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Looking at this transaction I was wondering what the unspent part means. Does it belong to the original address owner? If so, how can it be used/claimed?

Edit: All cleared up, and seemingly a feature of Bitcoin-QT.

  • The word "unspent" doesn't appear on that page. Can you explain specifically what you are asking about? – Nate Eldredge Sep 7 '15 at 18:59
  • The link was missing a piece. – adavid Sep 8 '15 at 19:48
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The transaction in question has as input 0.37210663 BTC from address 1JvHotWuLtAU991q1mVsBJJe3SiLYq4LQD, and its outputs are:

  • 19eeheTSBooFHQHXDwJZjzoD9uyrXXQ2Mm 0.09507071 BTC
  • 1EXmvaXW99eqATkcrMVM8CGe5xYKv9jCR9 0.27661134 BTC

The first output has already been spent. This means that whoever holds the private key for address 19ee... created a new transaction using this one as an input.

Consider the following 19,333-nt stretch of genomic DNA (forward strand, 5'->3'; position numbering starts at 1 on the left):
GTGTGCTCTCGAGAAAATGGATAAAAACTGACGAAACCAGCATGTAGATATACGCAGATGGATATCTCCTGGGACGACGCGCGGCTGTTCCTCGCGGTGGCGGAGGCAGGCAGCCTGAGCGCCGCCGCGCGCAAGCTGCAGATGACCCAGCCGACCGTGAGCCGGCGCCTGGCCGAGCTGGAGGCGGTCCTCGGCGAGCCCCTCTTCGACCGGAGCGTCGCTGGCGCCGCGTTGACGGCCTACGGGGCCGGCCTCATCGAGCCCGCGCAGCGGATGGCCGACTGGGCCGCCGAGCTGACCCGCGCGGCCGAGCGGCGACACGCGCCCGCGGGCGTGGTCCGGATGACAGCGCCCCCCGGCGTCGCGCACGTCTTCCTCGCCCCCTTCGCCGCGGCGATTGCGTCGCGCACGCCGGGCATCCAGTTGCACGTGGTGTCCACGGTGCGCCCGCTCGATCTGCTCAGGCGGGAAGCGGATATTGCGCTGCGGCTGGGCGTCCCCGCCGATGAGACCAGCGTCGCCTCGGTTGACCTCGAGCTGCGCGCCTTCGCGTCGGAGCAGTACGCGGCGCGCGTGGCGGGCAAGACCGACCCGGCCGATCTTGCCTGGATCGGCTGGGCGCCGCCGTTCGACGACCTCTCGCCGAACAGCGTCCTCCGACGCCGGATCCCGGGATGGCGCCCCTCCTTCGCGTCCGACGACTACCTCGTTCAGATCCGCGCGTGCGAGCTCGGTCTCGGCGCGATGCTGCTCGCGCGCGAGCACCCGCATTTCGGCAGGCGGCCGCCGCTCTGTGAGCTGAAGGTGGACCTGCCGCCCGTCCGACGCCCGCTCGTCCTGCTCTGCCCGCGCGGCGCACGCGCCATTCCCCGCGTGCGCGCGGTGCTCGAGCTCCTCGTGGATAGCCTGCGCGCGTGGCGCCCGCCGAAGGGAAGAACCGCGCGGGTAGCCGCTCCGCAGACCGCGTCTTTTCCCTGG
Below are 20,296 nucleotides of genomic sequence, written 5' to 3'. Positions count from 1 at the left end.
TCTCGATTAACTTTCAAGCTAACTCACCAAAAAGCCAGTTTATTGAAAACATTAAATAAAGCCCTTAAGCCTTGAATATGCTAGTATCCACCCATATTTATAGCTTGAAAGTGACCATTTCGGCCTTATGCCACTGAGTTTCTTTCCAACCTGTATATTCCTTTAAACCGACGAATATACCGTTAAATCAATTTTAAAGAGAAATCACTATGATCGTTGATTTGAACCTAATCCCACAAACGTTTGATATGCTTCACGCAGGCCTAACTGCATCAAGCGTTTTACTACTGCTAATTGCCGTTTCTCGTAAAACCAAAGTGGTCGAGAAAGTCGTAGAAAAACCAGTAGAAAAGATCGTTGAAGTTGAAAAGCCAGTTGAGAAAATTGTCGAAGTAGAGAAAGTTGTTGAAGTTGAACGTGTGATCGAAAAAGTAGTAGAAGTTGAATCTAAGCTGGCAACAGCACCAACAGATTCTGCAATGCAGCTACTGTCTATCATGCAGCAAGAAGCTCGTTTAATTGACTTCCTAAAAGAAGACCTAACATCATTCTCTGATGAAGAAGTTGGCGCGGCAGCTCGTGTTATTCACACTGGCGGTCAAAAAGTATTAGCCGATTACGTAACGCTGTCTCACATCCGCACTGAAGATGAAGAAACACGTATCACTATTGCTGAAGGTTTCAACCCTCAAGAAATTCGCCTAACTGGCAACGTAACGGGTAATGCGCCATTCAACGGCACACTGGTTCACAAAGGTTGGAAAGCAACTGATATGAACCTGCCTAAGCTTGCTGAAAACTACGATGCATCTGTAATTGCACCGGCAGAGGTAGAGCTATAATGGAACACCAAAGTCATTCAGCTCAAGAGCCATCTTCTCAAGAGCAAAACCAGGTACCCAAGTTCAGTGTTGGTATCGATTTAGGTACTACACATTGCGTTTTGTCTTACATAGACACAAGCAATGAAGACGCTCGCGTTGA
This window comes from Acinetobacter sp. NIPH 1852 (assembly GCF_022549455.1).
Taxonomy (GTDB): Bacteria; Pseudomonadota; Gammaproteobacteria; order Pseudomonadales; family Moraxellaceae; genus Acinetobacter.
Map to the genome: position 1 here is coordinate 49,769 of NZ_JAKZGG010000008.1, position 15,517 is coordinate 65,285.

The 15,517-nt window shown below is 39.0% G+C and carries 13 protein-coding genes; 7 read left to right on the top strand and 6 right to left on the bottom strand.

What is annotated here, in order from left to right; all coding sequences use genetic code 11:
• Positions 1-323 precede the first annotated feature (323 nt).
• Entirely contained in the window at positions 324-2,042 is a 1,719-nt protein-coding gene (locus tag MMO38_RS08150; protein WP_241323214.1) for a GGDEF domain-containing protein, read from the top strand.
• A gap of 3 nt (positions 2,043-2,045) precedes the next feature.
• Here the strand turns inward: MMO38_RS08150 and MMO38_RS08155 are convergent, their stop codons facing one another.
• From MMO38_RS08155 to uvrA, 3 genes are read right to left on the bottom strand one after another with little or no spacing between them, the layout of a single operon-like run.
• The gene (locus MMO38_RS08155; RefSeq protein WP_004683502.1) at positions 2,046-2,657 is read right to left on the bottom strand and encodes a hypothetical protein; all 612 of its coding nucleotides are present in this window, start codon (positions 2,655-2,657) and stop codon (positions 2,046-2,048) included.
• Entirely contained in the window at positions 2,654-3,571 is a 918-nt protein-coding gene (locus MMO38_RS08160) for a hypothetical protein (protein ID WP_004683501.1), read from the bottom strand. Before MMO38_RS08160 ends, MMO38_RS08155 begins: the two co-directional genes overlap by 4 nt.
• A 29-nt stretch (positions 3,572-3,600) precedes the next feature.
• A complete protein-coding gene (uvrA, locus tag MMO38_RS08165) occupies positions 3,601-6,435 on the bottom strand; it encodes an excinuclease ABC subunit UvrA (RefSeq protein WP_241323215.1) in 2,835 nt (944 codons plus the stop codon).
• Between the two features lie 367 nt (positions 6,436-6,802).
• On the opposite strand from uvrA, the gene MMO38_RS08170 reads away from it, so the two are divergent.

The second output has not yet been spent. This means that whoever holds the private key for address 1EXm... has not yet created a new transaction using this one as an input. They are free to do so at any time.

It is likely, but not certain, that one of the addresses 19ee and 1EXm belongs to the same person as the sending address 1JvH. Because the protocol requires that all coins from the input must be used in the outputs (or rather, any amount that is not used becomes a transaction fee), if the sender didn't actually want to spend all 0.372 BTC, they would have to send the remaining coins (minus whatever they wanted to offer as a fee) back to another address they control. This idea is called change. But there is no way for us to know for sure whether this happened, or if it did, which of 19ee and 1EXm is the "real" destination address and which one is the change address.

It is even possible that all three addresses belong to the same person, who simply wanted to split his coins among some new addresses for some reason. Again, we have no way to know.

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